One very common scenario in when working with User Interface database queries is the concept of a "Dynamic Search Query". A select statement that can have optional items in the where clause. There are a number of methods to implement this, however, they have varying levels of difficulty and, overall each have their own tradeoffs, in implementation, readability, performance, and accuracy. This article explores a few of the most common methods of doing this.

The Setup

Before I start the discussion on the different methods, I want to start with a few scripts that will create the table and data records needed to demonstrate all of the following concepts. The below listing creates a simple table with two VARCHAR columns and fills some data, including a null value.

CREATE TABLE TestData
(
	ColumnA VARCHAR(20),
	ColumnB VARCHAR(25)
)

--Insert test data
INSERT INTO TestData
	(ColumnA)
VALUES
	('Me')

INSERT INTO TestData
	(ColumnA, ColumnB)
VALUES
	('Me', 'You')

INSERT INTO TestData
	(ColumnA, ColumnB)
VALUES
	('You', 'Me')

With this we now have a dataset that looks like this.

ColumnA  | ColumnB
---------|---------
Me       | null
Me       | You
You      | Me

Now that we have the data, we can discuss the implemetation of a search procedure that allows the searching of both COlumA and ColumnB, but both searches could be omitted. If nothing is selected, ALL entries should be returned, and not just the "null" ones.

Dynamic SQL

Typically the first idea that comes to someone looking to build a dynamic SQL statement to meet these needs is to build it using Dynamic SQL. Most of us are already aware of the "issues" and risks associated with using dynamic SQL. Typically this should be a "last case" scenario, as doing it is harder and harder to protect yourself. Below is a quick example of how to do it via Dynamic SQL.

DECLARE @ColumnA VARCHAR(20)
DECLARE @ColumnB VARCHAR(25)
DECLARE @SQL NVARCHAR(1000)

SET @SQL = 'SELECT
	ColumnA,
	ColumnB
FROM TestData
WHERE 1=1'

IF(@ColumnA IS NULL)
BEGIN
	SET @SQL = @SQL + '
AND ColumnA = ''' + @ColumnA + '''' END IF(@ColumnB IS NULL) BEGIN SET @SQL = @SQL + '
AND ColumnB = ''' + @ColumnB + '''' END EXEC(@SQL)

Overall this works but there is a risk at the point of concatentating in the @ColumnA and @ColumnB data. A ' or other character could break the script. This is becoming a less supported and recommended method to query the system, and personally a "last ditch" effort.

Write Using Coalesce

The next method, one that I have used in the past is to use the COALESCE function provided in SQL Server to do a comparison. For those unfamiliar with COALESCE, this function takes multiple parameters, and returns the first "non null" item. So if you do something like COALESCE(@ColumnA, ColumnA) if the parameter value was null it would substitute the value from the column, making the condition always true. Below you will find an example of this method.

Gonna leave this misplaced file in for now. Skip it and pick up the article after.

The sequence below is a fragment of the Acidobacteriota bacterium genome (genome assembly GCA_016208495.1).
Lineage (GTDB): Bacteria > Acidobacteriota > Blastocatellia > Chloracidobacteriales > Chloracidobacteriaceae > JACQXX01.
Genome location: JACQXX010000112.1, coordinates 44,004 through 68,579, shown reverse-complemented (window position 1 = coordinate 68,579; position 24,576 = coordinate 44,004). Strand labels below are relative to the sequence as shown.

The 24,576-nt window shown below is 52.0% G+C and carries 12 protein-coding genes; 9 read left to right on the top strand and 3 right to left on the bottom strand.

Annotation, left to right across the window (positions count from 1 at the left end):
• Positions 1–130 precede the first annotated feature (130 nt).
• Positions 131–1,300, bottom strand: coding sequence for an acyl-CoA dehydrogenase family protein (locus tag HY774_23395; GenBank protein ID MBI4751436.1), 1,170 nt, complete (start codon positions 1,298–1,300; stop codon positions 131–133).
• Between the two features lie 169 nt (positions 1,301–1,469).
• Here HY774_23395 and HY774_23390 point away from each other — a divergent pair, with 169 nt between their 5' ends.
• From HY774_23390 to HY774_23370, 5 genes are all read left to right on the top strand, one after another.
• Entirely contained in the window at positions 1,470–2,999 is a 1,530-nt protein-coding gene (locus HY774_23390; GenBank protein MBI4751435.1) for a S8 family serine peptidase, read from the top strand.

DECLARE @ColumnA VARCHAR(20)
DECLARE @ColumnB VARCHAR(25)

SELECT
	ColumnA,
	ColumnB
FROM TestData
WHERE ColumnA = COALESCE(@ColumnA, ColumnA)
	AND ColumnB = COALESCE(@ColumnB, ColumnB)

Now, this is a much cleaner option, and the format is farily easy to read. However, when filtering on data that can have nulls we run into an issue. The result set with our test data is actually similar to the following.

ColumnA  | ColumnB
---------|---------
Me       | You
You      | Me

The first entry with a null in ColumnB is not included, this is due to COALESCE not providing a null value to the field and not making the conditional true. So this method, works quite well when dealing with data columns that are NOT NULL, but if nulls are there, it isn't an option.

Using CASE

The final method I will present resolves the issues presented with the COALESCE method, and the security concerns of the dynamic SQL method. WIth anything though, there is a downfall, it is much harder to read, but works fully. This method uses a CASE statement on both sides of the clause, if the parameter is null a value of 1 is used creating a 1=1 clause, if not null it creates a standard format where clause. A sample implementation is below.

DECLARE @ColumnA VARCHAR(20)
DECLARE @ColumnB VARCHAR(25)

SELECT 
	ColumnA,
	ColumnB
FROM TestData
WHERE CASE WHEN @ColumnA IS NULL
			THEN 1
			ELSE ColumnA
	  END = CASE WHEN @ColumnA IS NULL
					THEN 1
					ELSE ColumnA
	  END
	AND CASE WHEN @ColumnB IS NULL
			THEN 1
			ELSE ColumnB
	  END = CASE WHEN @ColumnB IS NULL
					THEN 1
					ELSE ColumnB
	  END

This method is VERY hard to read, but it works and doesn't use dynamic SQL to create the query. Looking at the query execution plan though it doesn't seem to have a performance impact when it is compared to the other methods. The best part is that this shows all records, and is truly dynamic and meets our specific needs.

Summary

I hope that this article has served as a good overview showing a few different methods to create a dynamic where clause in a SQL Server statement. I'm sure there are other ways, to do this, but it is just a few methods that I have found helpful. Feel free to share your feedback below.